The children's father relaxed. “It’s like he understands what you are saying. Even the beasts of the field love you.” A strange look sparked in Aziraphale’s mobile features, and his lashes fluttered, his cheeks reddening.

“But Brother Ezra,” a child said, her big brown eyes worried, “aren’t snakes evil? Weren’t they cursed to crawl on their bellies and eat dust for causing humanity’s downfall? That’s what the Priest said.“

“Even evil creatures are children of the Almighty and do Her will—don’t you show your fangs at me, dear boy, or I’ll make you get off my lap. It’s all part of the Ineffable Plan. If there are no choices, no temptations, what is the merit in doing good? There always has to be a choice. Light and dark and all the shades in between.” He beckoned to the snake with his arm, and it slid up, wrapping around him as he stood. “Now, I have work to do. Are you coming, Crowley? I could do with some help. Time to call on the Arrangement.”

“I can’t believe you’d ever fall to temptation or do wrong,” the father said, the weary look in his eyes that Crowley recognised. This man had done things he would rather not. Aziraphale looked at him with soft, understanding eyes, and patted his arm.

“Oh, I have my own temptations, never fear. This old serpent here, he keeps me on my toes.” Crowley snuggled against his shoulders and looked as innocent as an unblinking reptile could.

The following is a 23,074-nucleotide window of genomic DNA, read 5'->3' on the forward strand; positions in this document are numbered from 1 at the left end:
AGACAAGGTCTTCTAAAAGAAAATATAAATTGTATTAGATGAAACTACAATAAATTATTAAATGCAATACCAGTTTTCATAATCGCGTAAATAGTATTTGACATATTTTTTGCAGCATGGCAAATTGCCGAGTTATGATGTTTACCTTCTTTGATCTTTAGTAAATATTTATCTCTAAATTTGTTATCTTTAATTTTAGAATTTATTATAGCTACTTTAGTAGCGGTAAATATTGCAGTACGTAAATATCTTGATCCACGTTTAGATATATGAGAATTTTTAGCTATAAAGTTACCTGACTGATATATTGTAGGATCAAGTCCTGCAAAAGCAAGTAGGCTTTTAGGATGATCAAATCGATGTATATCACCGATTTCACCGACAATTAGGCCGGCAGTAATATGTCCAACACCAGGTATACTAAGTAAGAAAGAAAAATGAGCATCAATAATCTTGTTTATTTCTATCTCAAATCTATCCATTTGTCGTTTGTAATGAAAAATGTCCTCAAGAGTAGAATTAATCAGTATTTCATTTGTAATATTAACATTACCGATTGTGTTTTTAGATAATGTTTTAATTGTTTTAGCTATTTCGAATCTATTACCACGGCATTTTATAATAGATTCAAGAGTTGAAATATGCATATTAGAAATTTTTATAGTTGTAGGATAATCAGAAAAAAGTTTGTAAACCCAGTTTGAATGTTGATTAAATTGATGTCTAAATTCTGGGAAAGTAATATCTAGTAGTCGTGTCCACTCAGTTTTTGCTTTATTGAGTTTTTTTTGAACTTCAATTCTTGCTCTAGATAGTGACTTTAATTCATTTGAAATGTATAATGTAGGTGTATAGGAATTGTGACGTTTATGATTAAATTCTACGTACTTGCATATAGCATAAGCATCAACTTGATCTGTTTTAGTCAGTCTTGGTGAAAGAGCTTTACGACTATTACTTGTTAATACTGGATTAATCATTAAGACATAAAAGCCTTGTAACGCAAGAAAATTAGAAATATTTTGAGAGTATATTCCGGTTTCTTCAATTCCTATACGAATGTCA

“How can a snake help?” asked John.

“Oh. You’d be surprised what this snake can do, when he wants.”

“I’m not good with plants,” Crowley hissed, as Aziraphale moved back to the field.

“There will be other work to do. My dear, it has been a long time."

“Dagon kept me filling out forms until they were sure I was sorry. Might still be there, but—it seems my replacements kept getting discorporated."

“Really? I have no idea how that happened.” Aziraphale cast seed as he moved, and Crowley could feel the bright sting of the blessings. “Must have accidentally got in the way of someone trying to do his job. Or tried to do things that I could not possibly allow."

“You really are a bastard, angel. Surprised you didn’t finish the job and use holy water. Would have been much faster to run out of volunteers."

“Oh really, Crowley. They may be Fallen, but they are still my siblings. Besides, I didn’t want to give anyone ideas about whether a certain snake could be permanently dispatched."

Crowley shivered, and Aziraphale absentmindedly petted him.